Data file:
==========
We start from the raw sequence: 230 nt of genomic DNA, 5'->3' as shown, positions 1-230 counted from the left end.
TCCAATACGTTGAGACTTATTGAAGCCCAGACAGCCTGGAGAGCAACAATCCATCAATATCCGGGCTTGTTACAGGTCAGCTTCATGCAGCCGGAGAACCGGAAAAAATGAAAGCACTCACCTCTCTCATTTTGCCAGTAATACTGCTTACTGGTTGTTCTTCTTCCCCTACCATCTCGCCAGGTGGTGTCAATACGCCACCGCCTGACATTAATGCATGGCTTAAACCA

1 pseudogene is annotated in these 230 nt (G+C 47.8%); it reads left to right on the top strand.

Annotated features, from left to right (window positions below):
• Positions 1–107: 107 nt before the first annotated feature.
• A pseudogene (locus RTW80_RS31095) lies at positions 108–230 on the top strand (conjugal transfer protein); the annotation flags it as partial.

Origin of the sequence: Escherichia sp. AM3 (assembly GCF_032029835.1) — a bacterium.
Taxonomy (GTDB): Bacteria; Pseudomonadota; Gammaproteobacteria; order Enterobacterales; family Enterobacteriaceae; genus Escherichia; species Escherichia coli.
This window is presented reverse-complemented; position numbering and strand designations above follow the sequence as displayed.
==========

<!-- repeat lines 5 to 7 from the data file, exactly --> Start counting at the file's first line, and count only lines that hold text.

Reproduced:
• Positions 1–107: 107 nt before the first annotated feature.
• A pseudogene (locus RTW80_RS31095) lies at positions 108–230 on the top strand (conjugal transfer protein); the annotation flags it as partial.

Origin of the sequence: Escherichia sp. AM3 (assembly GCF_032029835.1) — a bacterium.